One angle which seems to be working in the Mabon brother’s favour is the timing of the tournament. Being smack bang in the middle of the pre-season period means that some of the players and teams pitching up to the ‘Årstafältet Rugby Center’ can use the event as some sort of pre-season exercise with the European 15s season on the horizon.
This can work two-fold with the obvious fitness playing with reduced numbers can bring whilst the tour side of things provides a decent bonding experience for new and old players. With the set-piece taking on a greater degree of significance for Tens it’s not so exclusive for the more nimble and mobile operators in a squad – i.e. the lumps in the front five can join the party.
It’s also not just the higher level sides going on overseas tours. Middle tiered rugby clubs and teams are jumping on planes and are not just limiting themselves to one trip a year.
Sharks out to avenge 08
Swedish International Alex Taylor runs the Olorun Sharks, a side made up of predominately British players with the odd Kiwi sometimes thrown in too. The Sharks have ruled the roost in Stockholm in recent years taking the men’s title four times. Yet last year is still a sore area for Taylor, with his side blowing a three try lead in the final to lose out to the Wooden Spoon.
“I’m still slightly lost for words from last year, after being three tries up! We simply went to sleep in the second half and suffered an unbelievable come back from the ‘Spoon’ who took it 22-15.”
“It’s gutting they (Wooden Spoon) will not be there this year too so we can put that right but we are expecting some strong resistance from the others from making it five titles,” said Taylor.
That resistance could come from a whole host of names, especially the new teams to the event such as Agence Tourisme (France), Tigers RFC (Texas, USA) and the Chics (Spain) who are expected to cause a stir.
The Bootleggers are bringing a strong squad and the major domestic threat usually comes from Hammarby who have shown well in the last few editions. Yet it’s the Olorun Sharks who are still probably the team to beat.
“The squad’s looking strong with a lot of new faces in the side. Most notable probably James Tirrell a former Saracen and key part of Samurai's 7s side this summer. We also have some top gas with a French international 7s player making his debut too,” added Taylor.
In the Ladies bracket it’s the Moody Cows and the Stockholm Exiles who are favourites but the Mabon brothers are interested to see how the German Women's 7s Academy. This is very much based on the senior’s excellent showing in Hanover recently and the investment and effort Germany have been placing on their rugby.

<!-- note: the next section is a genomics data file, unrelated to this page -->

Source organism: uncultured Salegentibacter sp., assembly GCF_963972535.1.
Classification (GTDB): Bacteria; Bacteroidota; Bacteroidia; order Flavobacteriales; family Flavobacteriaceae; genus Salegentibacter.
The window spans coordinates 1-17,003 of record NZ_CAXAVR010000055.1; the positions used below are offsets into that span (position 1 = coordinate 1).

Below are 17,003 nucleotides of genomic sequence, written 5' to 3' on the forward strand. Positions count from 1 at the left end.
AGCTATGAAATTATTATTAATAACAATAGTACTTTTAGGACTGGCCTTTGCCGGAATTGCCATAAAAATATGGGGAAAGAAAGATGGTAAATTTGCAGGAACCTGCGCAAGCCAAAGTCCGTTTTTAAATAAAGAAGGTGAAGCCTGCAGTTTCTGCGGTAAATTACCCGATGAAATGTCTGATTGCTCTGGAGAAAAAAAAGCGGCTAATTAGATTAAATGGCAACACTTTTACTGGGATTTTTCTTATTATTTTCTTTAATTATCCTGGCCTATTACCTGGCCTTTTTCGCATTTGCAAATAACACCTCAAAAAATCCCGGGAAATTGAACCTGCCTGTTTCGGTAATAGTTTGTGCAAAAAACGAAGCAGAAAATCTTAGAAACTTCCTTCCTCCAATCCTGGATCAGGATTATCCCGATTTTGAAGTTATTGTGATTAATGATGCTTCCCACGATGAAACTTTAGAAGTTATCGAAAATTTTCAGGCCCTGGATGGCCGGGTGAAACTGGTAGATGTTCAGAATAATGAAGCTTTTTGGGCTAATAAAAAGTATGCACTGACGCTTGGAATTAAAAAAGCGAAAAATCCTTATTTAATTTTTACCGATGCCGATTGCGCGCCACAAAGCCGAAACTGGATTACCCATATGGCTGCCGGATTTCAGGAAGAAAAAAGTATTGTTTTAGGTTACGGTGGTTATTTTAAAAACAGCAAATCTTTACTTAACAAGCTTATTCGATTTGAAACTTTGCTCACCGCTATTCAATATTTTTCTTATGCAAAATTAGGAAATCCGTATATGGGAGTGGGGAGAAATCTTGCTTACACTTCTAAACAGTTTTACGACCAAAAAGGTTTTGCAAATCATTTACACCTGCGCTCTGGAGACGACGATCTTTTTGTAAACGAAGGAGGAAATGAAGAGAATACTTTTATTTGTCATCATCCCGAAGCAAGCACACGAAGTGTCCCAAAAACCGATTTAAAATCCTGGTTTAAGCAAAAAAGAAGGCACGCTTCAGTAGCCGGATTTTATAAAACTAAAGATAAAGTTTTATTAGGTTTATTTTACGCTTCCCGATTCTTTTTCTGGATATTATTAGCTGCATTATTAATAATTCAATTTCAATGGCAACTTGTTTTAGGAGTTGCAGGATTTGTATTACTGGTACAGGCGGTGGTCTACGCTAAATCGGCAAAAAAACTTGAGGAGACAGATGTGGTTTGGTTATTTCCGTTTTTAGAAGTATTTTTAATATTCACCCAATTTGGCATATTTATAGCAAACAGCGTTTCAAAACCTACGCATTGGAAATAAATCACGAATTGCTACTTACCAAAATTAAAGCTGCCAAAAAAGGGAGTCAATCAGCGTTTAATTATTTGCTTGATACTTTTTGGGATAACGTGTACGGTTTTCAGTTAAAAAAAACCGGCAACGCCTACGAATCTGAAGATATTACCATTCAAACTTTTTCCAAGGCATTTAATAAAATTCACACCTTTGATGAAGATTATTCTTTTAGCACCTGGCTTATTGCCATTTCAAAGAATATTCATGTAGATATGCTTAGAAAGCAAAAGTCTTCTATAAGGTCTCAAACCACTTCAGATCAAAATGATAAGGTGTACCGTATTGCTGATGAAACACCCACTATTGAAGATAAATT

And what about events outside the rugby? With teams coming from all over Europe, the Mabons felt it was important not just to rely on Stockholm and Sweden to provide the entertainment but to make something happen themselves.
“We now have 3 different nights. The first one is in Stockholm and participating pubs, the second night is a BBQ and DJ or band on site (we had 500 people on the dance floor at 1am last year) and the third night is a closing party, which attracted over 800 guests last year,” said Alan.
And from a players perspective, Stockholm ticks all the required boxes culminating in a weekend to remember.
“After the great rugby on display, we all get to enjoy a cracking night out, and it’s certainly one of the reasons the Sharks love coming here,” said Taylor.
Indeed it is, with Taylor hinting it’s not usually a hard sell to persuade his boys to fly out, with the promise of great nightlife and a chance to immerse themselves amongst the locals. ‘Living the dream’ is how Taylor describes the Stockholm Tens experience, and for the Mabon brothers it’s a dream which has taken time to realise.
“The tournament will grow again, maybe start getting national teams, or getting touch rugby and beach rugby on board. At some point we will need to move to a proper stadium for parts of the tournament, more media and local tie ups need to come onboard,” said Alan.
Hunter is also keen to continue to expand, but not surprisingly from such a wily and experienced Tournament Organiser he is also wary of moving too quickly.
“This year we will have a few less teams than last year due to the hard times. However we have almost reached the limit of our capacity on our four pitches.
“It would be great to grow the women's event but there is no point in growing too much if you lose the quality of the event though.”
It’s a sensible attitude with again a desire on making the playing experience as smooth and enjoyable as possible. Other tournaments could do worse than follow the Stockholm blueprint.